Sunday, September 1, 2013

Government forbids people to feed the homeless

I often hear people express scorn of the voluntarism embodied in Libertarian thought.  They assert that Libertarians are effectively heartless because they prefer to rely first on people helping other people than to invoke the power of the State.

But it actually takes the State to make feeding the hungry illegal:

In Raleigh NC:
On the morning of Saturday, August, 24, Love Wins showed up at Moore Square at 9:00 a.m., just like we have done virtually every Saturday and Sunday for the last six years. We provide, without cost or obligation, hot coffee and a breakfast sandwich to anyone who wants one. We keep this promise to our community in cooperation with five different, large suburban churches that help us with manpower and funding. 
On that morning three officers from Raleigh Police Department prevented us from doing our work, for the first time ever. An officer said, quite bluntly, that if we attempted to distribute food, we would be arrested.
In New York:
Mayor Michael Bloomberg’s food police have struck again! Outlawed are food donations to homeless shelters because the city can’t assess their salt, fat and fiber content, reports CBS 2’s Marcia Kramer.
Glenn Richter arrived at a West Side synagogue on Monday to collect surplus bagels — fresh nutritious bagels — to donate to the poor. However, under a new edict from Bloomberg’s food police he can no longer donate the food to city homeless shelters. 
In Orlando FL:
 Since when is it illegal to give somebody food? In Orlando FL, it has been since April 2011, when a group of activists lost a court battle against the city to overturn its 2006 laws that restrict sharing food with groups of more than 25 people. The ordinance requires those who do these “large” charitable food sharings in parks within two miles of City Hall to obtain a permit and limits each group to two permits per park for a year.
Notice in that last one that activists took the city to court for the right to feed the poor ... and lost.

Perhaps, as my friends critical of volunteer action would argue, a Libertarian society would leave the poor and destitute behind.  I doubt it, but we can debate the matter.

What appears indisputable, however, is that in a strongly statist society the poor and destitute WILL be left behind.

6 comments:

Dana Garrett said...

You left out the most damning and causative backgrounds of these stories. City governments take these actions, create pretexts not to help the homeless, after businesses in the cities claim that the presence of the homeless on city streets hurts their businesses. So the initiative for these actions come from the private sector, a sector that Libertarians do not want to prohibit from making financial contributions to political campaigns.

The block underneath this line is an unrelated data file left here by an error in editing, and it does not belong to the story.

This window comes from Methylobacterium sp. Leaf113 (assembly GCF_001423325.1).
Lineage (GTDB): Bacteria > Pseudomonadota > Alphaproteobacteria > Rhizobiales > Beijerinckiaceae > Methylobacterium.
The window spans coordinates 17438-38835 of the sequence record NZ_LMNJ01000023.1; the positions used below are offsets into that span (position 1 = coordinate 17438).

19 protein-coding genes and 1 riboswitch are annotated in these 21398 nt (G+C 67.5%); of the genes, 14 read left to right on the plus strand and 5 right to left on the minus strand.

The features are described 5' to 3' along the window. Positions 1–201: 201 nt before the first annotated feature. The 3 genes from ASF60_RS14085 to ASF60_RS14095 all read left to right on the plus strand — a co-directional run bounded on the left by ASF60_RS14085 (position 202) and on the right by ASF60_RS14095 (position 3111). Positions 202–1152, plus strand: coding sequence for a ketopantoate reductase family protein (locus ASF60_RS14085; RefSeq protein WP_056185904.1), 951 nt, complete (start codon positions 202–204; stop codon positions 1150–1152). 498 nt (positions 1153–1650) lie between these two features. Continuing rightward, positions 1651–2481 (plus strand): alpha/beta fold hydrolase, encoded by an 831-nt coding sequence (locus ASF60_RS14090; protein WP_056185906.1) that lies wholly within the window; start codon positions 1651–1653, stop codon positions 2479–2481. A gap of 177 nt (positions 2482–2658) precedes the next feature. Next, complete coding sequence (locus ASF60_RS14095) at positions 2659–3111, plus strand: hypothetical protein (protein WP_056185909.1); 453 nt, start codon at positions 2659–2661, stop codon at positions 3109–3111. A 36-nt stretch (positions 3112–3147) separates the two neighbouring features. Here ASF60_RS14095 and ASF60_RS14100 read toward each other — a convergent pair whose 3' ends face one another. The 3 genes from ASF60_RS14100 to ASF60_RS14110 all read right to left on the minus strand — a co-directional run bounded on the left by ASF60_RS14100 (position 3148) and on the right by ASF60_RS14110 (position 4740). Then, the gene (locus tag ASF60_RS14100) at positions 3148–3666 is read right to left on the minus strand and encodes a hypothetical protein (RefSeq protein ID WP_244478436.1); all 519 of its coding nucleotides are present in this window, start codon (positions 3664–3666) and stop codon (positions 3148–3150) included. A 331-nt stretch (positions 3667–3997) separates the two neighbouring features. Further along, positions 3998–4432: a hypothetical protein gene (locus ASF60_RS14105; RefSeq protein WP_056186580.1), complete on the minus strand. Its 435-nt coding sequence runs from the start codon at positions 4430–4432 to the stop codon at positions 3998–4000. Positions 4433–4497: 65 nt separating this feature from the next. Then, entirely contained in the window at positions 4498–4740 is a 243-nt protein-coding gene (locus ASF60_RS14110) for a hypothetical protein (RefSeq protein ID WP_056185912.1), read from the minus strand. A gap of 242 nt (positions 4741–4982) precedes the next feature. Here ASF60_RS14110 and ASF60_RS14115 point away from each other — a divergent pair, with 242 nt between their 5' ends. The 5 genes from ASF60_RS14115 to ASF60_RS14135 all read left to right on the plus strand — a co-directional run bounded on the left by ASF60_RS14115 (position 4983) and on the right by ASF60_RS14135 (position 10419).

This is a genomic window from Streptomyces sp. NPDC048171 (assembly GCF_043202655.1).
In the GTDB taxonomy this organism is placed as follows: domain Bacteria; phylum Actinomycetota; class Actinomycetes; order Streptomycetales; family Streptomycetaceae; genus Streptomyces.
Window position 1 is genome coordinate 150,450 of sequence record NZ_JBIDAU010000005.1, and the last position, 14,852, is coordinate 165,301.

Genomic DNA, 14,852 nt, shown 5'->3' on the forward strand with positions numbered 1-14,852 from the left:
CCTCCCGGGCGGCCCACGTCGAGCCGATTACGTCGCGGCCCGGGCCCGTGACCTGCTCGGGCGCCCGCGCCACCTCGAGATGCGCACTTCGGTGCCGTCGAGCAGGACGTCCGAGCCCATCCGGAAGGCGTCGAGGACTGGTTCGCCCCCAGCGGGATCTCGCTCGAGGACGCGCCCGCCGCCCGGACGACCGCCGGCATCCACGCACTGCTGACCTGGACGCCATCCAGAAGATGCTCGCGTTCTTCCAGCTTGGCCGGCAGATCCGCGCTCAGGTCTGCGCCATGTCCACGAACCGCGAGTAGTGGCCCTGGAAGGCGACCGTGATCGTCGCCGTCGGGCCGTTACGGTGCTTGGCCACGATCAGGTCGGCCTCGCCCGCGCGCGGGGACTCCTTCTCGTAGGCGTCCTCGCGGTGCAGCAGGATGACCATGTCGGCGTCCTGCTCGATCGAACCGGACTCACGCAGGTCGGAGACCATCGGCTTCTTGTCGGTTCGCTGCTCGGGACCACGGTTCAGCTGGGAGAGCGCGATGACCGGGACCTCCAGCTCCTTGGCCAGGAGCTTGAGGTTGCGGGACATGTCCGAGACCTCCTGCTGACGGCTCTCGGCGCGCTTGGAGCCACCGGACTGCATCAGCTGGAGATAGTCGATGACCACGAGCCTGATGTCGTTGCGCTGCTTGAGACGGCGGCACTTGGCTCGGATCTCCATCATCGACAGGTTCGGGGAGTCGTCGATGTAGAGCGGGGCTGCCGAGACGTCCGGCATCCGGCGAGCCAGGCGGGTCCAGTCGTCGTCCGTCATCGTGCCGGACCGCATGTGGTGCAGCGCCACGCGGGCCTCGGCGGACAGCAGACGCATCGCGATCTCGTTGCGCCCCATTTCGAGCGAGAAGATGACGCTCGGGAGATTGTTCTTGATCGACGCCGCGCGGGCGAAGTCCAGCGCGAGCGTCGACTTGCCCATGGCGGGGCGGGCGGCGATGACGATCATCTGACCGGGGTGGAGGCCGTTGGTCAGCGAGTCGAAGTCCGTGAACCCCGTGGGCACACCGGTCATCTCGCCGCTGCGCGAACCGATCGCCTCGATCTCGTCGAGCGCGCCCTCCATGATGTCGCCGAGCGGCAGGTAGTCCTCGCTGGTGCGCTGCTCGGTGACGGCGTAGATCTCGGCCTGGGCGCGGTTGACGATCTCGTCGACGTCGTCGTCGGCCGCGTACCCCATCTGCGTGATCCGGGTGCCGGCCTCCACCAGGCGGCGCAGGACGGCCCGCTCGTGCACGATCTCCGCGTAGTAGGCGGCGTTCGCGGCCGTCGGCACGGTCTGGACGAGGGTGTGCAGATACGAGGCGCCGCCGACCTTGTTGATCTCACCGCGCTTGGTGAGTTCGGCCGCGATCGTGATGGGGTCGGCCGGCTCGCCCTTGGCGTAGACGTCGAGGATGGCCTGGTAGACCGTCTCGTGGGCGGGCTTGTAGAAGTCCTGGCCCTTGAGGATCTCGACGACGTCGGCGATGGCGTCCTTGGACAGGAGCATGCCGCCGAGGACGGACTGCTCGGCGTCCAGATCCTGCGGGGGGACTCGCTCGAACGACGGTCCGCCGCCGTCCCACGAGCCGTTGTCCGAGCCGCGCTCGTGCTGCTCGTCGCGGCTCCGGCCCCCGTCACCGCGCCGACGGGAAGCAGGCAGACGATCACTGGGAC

Also, the chief complaint is that a Libertarian society would create more homeless people, a certainty after it abolishes minimum wage and subsidized housing for the poor.

tom said...

Is that a real, observable "certainty", or just a theoretical "certainty"?

Can you show any documented instances where eliminating a minimum wage or a subsidized housing program caused a long-lasting or permanent increase in homelessness?

There is plenty of evidence, including the government's own statistics, showing that every increase of the Minimum Wage creates a long-term loss of jobs, and that subsidized housing programs decrease the amount of housing available at the low end of the market.

delacrat said...


"There is plenty of evidence, including the government's own statistics, showing that every increase of the Minimum Wage creates a long-term loss of jobs, and that subsidized housing programs decrease the amount of housing available at the low end of the market." - Tom

If there was "plenty of evidence," you'd have mentioned some.

tom said...

If only there were tools that indexed the vast amounts of information available online and made references to it available at the click of a button...

Imagine: even google-eyed yahoos like Delacrat could easily research any subject. And they wouldn't have to resort to lame fallacies like, "Tom didn't mention it, therefore it doesn't exist."

But alas, that is firmly within the realm of Science Fiction.

delacrat said...

Tom,

It is customary for the burden of proof to lie with those who make the assertion, not on those whom the person making the assertion is trying to persuade.

tom said...

which is why i'm still waiting for an answer from Dana...